Many formats are used for field-acquisition. HDV, DVCPRO HD and others all must be transcoded at some time in the assembly process. Coding bit rates make matters worse. SD MPEG-2 at 40Mb/s is not the same as MPEG-2 at 15Mb/s. All of these variables can have a large, visible impact on video quality.
In the news business, time to air is critical to beat competing broadcasters and enjoy the prestige of breaking a story first. Automated transcoding is necessary because of the variety of video and GFX formats in use. Folder drop transparent, transcodes are becoming the solution to workflow efficiency.
Multiplatform parallel production
Consider a circumstance where HD content and GFX are to be distributed over the air, via the Internet and to cell phones. What is the most efficient parallel workflow to accomplish this goal?
For over the air, a typical PCR to MCR workflow and process steps will get the job done. One option would to down convert this program stream to Internet and cell phone formats. But will all the information you want to convey be intelligible?
For Internet delivery, the HD content is downconverted to an appropriate window size. In parallel, the GFX information can be sent in a separate window for display on the PC. This has the added advantage of allowing the viewer to determine what is more important to them: video or GFX text information.
The same content may be mixed in a similar fashion for cell phone consumption. The video will be downconverted. You can’t do much with a 2.5in display. You want to be sure consumers can read the text. One approach might be to alert the viewer to the availability of additional information. They then click on an icon and the screen now displays the lower third text information appropriately formatted.
Some broadcasters are trying new workflows, processes and equipment to simplify the parallel assembly workflow.
- HD letterboxed for SD. The entire aspect ratio 16/9 HD versus 4/3 SD is an issue that can be avoided. PBS and other networks have been downconverting HD to letterbox 16/9 on a 4/3 SD monitor. With this approach framing, composition and GFXs need not be compromised.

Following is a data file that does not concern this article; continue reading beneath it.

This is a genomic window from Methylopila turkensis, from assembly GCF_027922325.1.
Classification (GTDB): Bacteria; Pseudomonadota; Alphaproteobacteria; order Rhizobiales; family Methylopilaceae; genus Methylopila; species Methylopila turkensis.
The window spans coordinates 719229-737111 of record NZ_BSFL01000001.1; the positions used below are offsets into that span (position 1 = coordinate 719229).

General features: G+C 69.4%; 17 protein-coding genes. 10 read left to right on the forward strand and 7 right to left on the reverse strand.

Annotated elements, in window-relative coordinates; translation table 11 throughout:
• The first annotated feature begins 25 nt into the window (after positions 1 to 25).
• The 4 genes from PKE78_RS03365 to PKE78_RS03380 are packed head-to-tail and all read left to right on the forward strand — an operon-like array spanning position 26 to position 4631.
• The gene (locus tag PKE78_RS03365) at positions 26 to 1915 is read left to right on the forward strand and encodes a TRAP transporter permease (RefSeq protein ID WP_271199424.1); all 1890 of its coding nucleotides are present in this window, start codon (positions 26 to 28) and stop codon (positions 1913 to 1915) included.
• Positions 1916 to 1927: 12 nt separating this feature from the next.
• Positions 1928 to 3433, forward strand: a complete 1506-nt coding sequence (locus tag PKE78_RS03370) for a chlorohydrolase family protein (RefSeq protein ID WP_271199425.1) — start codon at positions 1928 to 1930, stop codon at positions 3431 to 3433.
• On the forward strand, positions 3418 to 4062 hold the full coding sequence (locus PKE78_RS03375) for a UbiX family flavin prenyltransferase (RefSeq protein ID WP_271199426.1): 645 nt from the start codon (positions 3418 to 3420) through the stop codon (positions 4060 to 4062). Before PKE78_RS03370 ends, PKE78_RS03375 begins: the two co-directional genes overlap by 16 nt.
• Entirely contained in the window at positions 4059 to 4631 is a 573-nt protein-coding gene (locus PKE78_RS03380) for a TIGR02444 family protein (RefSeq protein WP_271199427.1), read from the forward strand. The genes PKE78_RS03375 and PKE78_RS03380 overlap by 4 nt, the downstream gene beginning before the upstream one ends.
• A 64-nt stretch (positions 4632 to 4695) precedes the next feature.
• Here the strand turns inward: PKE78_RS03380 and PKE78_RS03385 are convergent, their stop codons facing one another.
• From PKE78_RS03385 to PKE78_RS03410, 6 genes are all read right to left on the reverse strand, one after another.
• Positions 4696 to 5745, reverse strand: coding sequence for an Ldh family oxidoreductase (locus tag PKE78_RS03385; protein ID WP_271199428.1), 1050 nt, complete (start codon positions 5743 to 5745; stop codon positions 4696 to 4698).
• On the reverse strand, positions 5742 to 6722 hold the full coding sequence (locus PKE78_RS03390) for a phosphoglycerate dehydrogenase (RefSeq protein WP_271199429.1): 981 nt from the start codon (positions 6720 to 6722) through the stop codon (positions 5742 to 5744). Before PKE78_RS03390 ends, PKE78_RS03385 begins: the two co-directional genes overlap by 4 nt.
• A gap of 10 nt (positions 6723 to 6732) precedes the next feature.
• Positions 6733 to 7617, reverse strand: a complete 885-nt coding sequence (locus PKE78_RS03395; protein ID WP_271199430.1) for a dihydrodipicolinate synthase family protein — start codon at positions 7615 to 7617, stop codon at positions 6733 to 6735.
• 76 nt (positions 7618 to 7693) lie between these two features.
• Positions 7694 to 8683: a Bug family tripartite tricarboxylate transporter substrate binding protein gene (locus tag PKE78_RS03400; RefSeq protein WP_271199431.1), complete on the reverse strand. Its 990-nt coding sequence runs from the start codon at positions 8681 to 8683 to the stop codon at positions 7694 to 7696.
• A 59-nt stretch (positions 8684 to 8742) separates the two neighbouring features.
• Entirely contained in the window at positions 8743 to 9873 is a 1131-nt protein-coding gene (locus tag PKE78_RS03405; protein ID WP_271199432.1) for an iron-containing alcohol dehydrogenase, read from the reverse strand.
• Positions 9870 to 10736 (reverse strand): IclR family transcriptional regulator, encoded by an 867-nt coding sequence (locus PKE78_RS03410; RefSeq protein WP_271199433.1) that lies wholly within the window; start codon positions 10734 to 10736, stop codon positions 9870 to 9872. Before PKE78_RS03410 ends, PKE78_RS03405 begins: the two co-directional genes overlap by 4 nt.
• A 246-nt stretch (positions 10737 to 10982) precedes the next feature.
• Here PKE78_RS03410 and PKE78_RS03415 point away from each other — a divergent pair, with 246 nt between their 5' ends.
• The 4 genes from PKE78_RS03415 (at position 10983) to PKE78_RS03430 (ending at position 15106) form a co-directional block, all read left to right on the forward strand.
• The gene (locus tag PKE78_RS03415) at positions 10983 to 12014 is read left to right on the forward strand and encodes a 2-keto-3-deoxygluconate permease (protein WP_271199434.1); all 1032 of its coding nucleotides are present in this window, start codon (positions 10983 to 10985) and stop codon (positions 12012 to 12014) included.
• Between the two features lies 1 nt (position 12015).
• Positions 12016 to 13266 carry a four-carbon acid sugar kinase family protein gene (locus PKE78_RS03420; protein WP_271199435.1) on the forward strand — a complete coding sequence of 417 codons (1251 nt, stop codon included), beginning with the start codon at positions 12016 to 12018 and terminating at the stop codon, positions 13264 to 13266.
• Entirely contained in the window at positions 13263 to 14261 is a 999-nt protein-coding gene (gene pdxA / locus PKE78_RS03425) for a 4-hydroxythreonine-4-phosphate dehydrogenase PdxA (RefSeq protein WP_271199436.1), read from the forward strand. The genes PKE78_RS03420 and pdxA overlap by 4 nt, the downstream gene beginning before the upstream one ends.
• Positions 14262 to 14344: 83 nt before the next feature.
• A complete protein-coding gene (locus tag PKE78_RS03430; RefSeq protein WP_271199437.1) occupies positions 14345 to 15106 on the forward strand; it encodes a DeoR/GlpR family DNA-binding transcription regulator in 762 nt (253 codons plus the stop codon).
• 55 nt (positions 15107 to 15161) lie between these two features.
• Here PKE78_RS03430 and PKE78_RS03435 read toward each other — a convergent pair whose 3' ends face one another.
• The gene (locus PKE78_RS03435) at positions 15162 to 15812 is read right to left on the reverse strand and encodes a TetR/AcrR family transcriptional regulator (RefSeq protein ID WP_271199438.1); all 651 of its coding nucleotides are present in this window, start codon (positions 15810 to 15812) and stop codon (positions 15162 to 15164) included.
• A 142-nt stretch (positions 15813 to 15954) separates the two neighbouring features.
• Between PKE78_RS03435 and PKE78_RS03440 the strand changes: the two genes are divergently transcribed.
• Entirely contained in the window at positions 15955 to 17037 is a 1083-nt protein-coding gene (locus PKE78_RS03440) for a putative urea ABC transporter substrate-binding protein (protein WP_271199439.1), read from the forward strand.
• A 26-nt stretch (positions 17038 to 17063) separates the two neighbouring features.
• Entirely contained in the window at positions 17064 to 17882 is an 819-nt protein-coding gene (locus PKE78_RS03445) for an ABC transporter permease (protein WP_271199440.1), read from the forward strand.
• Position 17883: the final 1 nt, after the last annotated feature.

- Centralized control rooms. The day is coming when remote camera feeds will be backhauled to the central facility. Graphics and other show elements will be switched in the PCR.
- Compressed domain mixing. In the Feb. 2, 2005 issue of HD Technology Update, OmniBus Systems Vice President of Technology John Wadle discussed his vision of a simplified infrastructure for SD/HD coexistence and introduced the concept of a mix server. With this approach, rather than production switching SDI, a mix server performs this operation with file-based content. Will this concept be expanded in the future to include mixing for other formats and delivery channels?
- Networked baseband routing. Similar to the mix server is the concept of a networked baseband router. By adding a network interface and transcoding engines to a traditional baseband router, ingest and format conversions become transparent and occur while moving content around the BOC. An example of this is Pro-Bel’s FUSION that routes audio from both AES and file sources.
What tack to take?
The next series of T2D articles will examine some of these assembly issues and topics. It is important to note that answers are emerging, and often there is more than one answer to a given production workflow requirement. Digital broadcasting has ushered in an environment that is more like research and advanced development than a production assembly line using tried and true equipment and techniques. This is an exciting time, and sound engineering practice will play a major role in separating the winners and losers in the mad scramble for a piece of the multiplatform pie.
Harris has an informative white paper that describes the “As-Is” and Future multiplatform infrastructure: http://download.harris.com/app/public_download.asp?fid=936